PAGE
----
Celebrating: “Take no shit”

In connection with our 25th anniversary, the “Take no shit” collection is chosen by Efva as one of the collections that meant a little extra. Read about the collection which, since its launch in 2014, has raised more than one million Swedish kronor for Bris' important work.
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  2. Celebrating: “Take no shit”

Efva, about “Take no shit”

“My thought with the ‘Take no shit’ message is to give strength, to get the courage to stand up for yourself, not to be offended”– Efva Attling

“No one should step on you… No one should look down on you… You should not have to take shit! Not everyone gets respect” says Efva. “There are so many children who are, or will be, treated badly in their own home, where they should feel the safest. I collaborate with Bris – a Swedish organization where curators are present and listen. I know that there are so many children and young people who suffer. Children with lousy role models, so then a conversation can be the beginning of a change. My idea with the Take No Shit collection is that it should be a piece of reminder. To help strengthen your self-esteem and to work on gaining respect.”

In favour of Bris

In 2014, the Take no shit collection was launched for the benefit of Bris, since then it has raised over one million kronor. Their business is completely dependent on the contribution from individuals and companies, donors and investment funds. The money raised goes, among other things, to hire counsellors who can help and support the children and young people who call Bris.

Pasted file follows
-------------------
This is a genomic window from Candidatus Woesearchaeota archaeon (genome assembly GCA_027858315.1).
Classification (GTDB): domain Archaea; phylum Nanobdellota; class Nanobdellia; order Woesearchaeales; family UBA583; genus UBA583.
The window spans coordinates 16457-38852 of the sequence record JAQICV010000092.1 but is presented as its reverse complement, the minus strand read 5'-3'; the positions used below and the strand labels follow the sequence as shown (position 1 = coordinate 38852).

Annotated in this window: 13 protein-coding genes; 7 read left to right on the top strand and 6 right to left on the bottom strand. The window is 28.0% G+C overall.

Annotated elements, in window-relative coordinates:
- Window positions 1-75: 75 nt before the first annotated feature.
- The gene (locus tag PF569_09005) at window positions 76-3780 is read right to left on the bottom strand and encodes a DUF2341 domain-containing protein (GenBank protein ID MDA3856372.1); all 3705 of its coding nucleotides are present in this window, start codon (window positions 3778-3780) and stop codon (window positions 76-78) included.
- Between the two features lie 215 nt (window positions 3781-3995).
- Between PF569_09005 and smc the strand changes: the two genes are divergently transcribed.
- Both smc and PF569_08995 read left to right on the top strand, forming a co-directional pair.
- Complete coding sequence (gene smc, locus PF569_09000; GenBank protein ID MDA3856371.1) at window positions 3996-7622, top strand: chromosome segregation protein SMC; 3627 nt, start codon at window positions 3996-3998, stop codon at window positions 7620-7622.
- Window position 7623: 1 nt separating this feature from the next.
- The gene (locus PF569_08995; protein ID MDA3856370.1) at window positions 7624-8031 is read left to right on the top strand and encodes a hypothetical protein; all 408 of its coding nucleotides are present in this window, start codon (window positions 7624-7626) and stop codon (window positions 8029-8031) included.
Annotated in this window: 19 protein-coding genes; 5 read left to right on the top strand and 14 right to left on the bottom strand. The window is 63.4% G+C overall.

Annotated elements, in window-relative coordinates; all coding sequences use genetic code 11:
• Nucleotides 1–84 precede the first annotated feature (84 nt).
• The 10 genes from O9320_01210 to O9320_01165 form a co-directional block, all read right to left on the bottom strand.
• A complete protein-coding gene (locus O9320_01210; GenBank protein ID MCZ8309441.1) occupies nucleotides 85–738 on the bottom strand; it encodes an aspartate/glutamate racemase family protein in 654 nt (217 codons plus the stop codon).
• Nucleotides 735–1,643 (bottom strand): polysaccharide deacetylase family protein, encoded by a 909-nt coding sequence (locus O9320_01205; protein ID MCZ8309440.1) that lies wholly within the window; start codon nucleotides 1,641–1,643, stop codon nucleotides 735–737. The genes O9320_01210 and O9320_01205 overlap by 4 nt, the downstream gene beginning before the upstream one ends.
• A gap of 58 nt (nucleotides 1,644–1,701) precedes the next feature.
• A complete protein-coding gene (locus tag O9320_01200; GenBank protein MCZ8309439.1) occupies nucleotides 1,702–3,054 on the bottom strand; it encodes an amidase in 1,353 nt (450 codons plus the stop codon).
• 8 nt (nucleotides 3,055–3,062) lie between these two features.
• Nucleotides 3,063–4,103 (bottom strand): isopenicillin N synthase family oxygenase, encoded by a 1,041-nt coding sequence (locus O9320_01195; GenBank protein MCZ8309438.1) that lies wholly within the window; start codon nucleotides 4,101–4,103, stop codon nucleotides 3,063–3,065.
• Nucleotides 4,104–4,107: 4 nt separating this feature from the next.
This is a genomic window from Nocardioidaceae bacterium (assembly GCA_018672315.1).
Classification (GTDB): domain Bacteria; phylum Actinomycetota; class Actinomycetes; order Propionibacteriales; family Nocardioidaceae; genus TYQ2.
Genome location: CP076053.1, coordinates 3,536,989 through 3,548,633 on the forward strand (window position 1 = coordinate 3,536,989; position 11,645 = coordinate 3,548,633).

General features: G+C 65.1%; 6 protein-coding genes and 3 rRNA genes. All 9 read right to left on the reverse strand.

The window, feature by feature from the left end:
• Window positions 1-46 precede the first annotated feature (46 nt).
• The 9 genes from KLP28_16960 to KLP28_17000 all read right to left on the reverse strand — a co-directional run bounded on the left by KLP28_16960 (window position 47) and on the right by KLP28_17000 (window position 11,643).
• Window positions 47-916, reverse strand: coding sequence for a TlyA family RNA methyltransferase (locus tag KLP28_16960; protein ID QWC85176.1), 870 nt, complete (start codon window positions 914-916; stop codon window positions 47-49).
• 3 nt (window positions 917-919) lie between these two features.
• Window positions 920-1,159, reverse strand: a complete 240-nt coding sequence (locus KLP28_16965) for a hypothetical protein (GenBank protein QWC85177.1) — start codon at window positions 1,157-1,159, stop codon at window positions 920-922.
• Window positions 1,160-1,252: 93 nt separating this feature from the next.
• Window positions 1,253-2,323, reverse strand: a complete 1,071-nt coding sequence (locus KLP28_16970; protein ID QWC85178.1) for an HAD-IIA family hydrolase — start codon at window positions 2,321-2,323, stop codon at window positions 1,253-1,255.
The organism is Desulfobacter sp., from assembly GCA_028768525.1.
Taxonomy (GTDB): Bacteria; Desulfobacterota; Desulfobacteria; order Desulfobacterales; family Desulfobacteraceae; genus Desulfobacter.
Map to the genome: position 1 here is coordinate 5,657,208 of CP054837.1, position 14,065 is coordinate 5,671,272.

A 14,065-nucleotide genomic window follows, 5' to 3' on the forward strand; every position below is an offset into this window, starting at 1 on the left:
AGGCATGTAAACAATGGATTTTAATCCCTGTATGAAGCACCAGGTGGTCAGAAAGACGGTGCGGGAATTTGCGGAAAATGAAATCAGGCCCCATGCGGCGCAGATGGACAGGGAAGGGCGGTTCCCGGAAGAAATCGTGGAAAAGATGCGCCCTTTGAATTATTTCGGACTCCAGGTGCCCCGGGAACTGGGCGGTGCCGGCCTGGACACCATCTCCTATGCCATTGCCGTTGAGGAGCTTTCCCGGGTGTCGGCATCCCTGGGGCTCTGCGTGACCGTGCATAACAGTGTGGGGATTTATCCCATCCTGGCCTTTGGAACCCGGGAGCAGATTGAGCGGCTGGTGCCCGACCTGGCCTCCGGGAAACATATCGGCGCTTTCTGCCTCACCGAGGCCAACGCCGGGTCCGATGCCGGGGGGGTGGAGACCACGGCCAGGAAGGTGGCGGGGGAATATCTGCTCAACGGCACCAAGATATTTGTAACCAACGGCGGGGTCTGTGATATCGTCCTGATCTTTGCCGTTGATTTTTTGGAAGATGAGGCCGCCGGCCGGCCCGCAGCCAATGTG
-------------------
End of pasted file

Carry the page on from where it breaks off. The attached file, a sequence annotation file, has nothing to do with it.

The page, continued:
Today, the Take no shit collection consists of pendants, rings, earrings and bracelets in silver and gold. The collection also includes t-shirts in white and black for both men and women. For each product sold, 100 SEK goes to Bris to support the children's rights in society.

During the pandemic, the anxiety and questions about the Coronavirus have grown among both children and young people. When isolation becomes the norm, it contributes to more trouble and vulnerability. For the children who were already in a vulnerable situation before the pandemic, it has become particularly challenging. Bris therefore now invests a lot of its resources in giving more children the opportunity to talk to a counsellor.

All iconic pieces